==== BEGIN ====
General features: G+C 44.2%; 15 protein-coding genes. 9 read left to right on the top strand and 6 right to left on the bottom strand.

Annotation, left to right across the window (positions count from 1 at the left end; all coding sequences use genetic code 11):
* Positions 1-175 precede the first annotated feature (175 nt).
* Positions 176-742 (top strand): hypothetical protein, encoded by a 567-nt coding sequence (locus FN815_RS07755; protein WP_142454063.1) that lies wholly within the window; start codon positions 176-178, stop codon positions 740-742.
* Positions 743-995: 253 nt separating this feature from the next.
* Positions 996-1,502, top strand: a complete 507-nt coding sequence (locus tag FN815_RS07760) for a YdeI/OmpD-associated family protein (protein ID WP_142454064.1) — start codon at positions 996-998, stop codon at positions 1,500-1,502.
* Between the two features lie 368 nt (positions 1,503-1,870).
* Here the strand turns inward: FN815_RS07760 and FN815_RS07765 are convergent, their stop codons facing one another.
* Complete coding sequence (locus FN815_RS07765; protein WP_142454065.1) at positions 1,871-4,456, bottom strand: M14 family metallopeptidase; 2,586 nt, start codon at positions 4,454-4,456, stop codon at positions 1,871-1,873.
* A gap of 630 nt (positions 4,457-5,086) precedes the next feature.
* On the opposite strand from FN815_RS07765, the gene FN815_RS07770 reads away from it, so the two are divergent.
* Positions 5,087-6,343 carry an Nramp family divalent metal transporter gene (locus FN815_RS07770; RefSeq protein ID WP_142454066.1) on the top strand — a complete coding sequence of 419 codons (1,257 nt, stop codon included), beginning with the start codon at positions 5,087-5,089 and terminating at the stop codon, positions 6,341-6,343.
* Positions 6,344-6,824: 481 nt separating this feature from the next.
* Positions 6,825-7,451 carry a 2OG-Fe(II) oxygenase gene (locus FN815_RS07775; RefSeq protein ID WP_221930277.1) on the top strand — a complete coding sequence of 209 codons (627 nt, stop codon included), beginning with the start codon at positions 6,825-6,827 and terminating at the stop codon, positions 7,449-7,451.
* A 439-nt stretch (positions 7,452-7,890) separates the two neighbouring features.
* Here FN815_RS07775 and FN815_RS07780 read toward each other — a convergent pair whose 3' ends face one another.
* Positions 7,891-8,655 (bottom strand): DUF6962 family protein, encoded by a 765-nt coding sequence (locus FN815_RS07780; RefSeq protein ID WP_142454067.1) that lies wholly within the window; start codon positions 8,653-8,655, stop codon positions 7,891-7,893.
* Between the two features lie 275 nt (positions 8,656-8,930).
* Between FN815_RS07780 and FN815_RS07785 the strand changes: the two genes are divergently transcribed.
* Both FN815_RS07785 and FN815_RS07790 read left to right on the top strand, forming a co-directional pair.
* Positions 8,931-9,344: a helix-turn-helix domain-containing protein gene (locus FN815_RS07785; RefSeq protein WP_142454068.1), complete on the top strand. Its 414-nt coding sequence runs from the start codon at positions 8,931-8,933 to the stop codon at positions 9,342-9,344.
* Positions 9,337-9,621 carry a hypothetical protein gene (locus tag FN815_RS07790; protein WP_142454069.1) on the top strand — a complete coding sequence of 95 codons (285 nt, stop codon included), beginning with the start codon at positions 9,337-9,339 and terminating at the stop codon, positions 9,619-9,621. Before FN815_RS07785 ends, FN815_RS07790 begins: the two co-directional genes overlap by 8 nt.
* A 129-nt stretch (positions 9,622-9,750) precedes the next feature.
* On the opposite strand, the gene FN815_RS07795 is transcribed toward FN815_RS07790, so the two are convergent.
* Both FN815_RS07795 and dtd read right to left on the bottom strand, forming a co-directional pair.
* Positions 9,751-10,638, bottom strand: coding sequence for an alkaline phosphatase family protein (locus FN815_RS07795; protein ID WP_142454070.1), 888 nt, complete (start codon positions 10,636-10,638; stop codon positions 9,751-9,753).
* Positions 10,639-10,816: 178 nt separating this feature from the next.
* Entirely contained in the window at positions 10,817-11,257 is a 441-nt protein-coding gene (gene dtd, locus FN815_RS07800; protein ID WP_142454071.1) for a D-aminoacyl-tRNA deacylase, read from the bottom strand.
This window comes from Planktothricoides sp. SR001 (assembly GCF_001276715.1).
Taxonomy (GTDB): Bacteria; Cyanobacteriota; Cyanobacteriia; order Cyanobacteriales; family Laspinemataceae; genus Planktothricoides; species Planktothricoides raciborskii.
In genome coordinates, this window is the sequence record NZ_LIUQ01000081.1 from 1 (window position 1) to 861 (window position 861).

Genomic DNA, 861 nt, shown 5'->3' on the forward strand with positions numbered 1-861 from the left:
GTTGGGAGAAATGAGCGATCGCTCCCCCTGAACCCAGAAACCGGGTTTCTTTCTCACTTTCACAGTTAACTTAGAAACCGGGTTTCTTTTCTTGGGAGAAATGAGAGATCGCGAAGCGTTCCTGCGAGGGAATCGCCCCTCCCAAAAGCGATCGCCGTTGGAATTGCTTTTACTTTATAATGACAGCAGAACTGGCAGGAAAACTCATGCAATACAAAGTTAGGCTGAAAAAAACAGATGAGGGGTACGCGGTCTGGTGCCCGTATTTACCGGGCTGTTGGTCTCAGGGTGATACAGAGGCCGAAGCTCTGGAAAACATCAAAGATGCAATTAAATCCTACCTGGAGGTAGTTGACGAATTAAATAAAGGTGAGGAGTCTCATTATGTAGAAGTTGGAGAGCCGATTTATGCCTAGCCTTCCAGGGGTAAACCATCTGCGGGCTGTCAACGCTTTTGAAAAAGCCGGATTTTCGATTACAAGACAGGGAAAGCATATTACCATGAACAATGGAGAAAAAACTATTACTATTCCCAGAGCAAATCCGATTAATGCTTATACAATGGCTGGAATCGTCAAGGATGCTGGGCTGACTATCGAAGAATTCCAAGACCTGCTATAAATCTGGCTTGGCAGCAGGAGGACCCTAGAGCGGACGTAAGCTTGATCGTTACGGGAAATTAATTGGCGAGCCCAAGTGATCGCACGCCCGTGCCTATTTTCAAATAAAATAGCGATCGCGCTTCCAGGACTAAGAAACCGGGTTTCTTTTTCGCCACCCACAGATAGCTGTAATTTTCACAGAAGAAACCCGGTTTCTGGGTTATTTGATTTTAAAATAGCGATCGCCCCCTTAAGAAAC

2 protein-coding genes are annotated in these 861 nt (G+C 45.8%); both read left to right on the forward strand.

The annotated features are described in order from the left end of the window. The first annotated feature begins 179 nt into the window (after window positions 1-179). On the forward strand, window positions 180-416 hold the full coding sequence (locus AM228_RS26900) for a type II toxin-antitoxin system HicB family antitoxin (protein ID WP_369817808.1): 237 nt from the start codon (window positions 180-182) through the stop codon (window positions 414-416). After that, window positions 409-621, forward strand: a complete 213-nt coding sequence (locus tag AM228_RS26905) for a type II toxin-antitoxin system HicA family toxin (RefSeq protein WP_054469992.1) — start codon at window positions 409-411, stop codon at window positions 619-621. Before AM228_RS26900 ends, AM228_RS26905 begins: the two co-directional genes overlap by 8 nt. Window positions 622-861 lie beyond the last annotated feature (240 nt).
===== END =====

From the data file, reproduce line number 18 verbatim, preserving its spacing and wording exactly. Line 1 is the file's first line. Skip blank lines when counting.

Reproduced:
* Between the two features lie 275 nt (positions 8,656-8,930).